web browser suid [was Preemptive strategies]

Robert Connolly robert at linuxfromscratch.org
Tue Sep 30 17:59:57 PDT 2008


It would be a very interesting installation. /usr/bin/lynx is an suid 
script/program which does a chroot to /var/chroot/lynx, drops uid to 
whichever user ran /usr/bin/lynx, runs /var/chroot/lynx/bin/lynx, which is 
configured to use a randomly named cache/download directory 
in /var/chroot/lynx/tmp/downloads/user/, with a read-only-by-owner 
umask... /var/chroot/lynx/tmp/downloads should have write-only permissions, 
so one instance of lynx can't get a directory listing of another's, 
regardless of file permissions. Cache can be shared among different users, if 
its configured that way, and/or cache can be removed when the program exits. 
Part of Lynx would be installed in /var/chroot/lynx, like the program and 
help files... whatever is loadable by the browser, while the other part, like 
readme files goes in /usr... ./configure might be able to handle this.

I prefer a method of chroot that doesn't involve copying the program and 
library to the chroot, but instead runs like typical daemons in an empty 
chroot.

Running a web browser with something like Jailkit, or the above example, would 
allow the user of the browser to start a second instance, with a different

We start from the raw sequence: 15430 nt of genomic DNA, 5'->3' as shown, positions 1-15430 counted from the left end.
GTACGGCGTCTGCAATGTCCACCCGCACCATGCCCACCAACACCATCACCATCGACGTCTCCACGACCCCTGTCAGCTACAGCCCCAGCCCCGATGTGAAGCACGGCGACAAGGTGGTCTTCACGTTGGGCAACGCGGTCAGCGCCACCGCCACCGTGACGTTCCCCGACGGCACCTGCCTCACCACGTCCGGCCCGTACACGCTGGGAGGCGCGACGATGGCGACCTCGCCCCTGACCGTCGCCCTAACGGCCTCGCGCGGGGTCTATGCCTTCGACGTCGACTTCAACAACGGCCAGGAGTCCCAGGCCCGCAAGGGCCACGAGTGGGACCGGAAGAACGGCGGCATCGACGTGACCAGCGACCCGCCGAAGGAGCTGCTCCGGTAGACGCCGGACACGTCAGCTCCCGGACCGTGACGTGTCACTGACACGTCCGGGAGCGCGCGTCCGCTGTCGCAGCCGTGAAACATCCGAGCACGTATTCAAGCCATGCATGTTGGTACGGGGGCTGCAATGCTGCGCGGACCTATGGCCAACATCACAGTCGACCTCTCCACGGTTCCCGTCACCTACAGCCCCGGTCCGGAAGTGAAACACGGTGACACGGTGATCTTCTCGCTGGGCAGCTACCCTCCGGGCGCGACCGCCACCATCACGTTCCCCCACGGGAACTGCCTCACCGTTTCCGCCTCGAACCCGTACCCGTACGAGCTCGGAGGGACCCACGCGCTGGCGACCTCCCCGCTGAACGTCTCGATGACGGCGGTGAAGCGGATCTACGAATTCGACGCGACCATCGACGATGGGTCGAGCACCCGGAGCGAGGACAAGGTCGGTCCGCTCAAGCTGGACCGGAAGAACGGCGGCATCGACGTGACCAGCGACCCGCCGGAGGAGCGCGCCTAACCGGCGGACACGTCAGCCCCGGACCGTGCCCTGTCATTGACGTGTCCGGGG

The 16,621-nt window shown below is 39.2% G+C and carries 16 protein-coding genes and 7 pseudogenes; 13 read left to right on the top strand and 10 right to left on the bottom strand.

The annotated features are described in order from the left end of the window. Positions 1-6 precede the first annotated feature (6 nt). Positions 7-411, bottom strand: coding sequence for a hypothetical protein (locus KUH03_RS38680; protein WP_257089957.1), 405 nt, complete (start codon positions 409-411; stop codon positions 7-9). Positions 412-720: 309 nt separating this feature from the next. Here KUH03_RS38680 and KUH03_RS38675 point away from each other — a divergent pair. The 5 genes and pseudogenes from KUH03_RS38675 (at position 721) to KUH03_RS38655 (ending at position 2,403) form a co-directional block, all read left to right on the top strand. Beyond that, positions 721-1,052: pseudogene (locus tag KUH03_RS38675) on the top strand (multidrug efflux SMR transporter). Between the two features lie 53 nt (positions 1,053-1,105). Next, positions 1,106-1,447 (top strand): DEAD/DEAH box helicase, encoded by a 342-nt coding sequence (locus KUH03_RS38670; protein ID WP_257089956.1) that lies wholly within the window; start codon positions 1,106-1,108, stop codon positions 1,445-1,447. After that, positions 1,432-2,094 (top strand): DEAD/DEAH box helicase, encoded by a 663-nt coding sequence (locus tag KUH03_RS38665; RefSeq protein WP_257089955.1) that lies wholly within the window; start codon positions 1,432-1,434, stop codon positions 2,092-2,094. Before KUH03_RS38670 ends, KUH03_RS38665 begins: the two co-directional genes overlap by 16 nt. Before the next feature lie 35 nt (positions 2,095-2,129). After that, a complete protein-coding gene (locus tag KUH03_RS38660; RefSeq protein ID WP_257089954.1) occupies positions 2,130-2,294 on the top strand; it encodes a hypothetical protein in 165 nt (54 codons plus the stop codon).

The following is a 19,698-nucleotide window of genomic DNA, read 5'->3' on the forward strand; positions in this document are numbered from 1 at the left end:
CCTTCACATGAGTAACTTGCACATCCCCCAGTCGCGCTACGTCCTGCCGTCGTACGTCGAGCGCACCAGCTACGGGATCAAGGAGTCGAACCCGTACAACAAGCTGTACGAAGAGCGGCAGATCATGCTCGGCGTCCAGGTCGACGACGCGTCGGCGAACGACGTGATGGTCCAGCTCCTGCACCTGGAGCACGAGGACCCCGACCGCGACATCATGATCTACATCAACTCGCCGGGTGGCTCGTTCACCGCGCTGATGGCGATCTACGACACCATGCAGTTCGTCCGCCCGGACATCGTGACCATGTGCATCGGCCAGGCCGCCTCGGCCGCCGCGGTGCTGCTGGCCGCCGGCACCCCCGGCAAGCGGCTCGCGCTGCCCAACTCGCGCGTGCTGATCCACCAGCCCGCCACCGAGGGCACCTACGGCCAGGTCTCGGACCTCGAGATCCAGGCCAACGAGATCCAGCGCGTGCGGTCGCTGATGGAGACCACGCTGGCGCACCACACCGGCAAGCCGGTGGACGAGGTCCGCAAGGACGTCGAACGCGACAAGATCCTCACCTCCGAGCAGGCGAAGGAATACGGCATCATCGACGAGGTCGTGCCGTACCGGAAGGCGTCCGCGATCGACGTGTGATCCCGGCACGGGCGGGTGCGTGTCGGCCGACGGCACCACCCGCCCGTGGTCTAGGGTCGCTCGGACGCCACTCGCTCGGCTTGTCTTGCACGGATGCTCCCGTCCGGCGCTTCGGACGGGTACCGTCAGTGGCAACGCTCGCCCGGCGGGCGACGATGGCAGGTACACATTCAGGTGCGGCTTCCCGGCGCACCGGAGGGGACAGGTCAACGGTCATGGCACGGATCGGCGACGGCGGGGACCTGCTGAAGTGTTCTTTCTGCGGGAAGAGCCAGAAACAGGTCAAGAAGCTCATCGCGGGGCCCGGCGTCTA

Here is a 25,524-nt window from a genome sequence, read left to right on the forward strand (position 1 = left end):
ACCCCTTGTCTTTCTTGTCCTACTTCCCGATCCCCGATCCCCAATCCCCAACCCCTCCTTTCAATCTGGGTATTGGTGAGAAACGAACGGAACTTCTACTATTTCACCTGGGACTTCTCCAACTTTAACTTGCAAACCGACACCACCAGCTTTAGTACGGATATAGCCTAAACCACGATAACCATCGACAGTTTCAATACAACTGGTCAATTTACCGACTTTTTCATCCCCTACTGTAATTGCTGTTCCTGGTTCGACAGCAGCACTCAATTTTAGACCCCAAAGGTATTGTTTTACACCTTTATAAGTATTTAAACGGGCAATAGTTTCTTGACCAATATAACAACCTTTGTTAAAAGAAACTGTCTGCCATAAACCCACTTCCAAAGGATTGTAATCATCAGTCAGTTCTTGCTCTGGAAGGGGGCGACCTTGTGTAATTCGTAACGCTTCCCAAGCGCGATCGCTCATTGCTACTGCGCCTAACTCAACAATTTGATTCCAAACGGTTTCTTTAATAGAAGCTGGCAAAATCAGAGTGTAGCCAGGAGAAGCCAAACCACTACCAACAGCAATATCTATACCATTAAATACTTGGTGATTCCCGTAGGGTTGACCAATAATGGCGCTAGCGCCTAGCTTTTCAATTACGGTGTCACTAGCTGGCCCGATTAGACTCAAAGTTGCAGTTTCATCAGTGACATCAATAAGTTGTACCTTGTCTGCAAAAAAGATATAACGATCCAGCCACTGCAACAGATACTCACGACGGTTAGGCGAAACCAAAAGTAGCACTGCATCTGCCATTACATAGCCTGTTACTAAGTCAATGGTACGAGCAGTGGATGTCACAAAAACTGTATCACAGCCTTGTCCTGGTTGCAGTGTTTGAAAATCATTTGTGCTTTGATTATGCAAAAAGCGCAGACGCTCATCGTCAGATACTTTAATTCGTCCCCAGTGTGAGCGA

config file. If the browser is not copied to the chroot, grsecurity can be 
configured to only allow users to run programs owned by the admin, and 
disallow then to run downloaded programs, and thus disallowing them to start 
a second instance. We would also need to run around finding copies of updated 
libraries and programs which are in different chroots, unless we use 
hardlinks.. but this is a problem with different mount points.

I gotta say, running Lynx as a shared object while disallowing text 
relocations in the kernel, with aslr, compiled with stack protection, run 
time buffer checking, pointer checking with libmudflap, on a system that only 
allows users to run files owned by the admin, in an empty change-root jail 
possibly mounted as an encrypted loop offset, with a random key, to enforce 
storage use, all enforced by access controls, would be stunning. The same 
could be done with irc clients. The only way I can think of topping this is 
with my idea to setup a decoy system, with a plausibly deniable encrypted 
system in the decoy free space (aes converted to base64, so it doesn't make 
any sense if it's read raw).

robert
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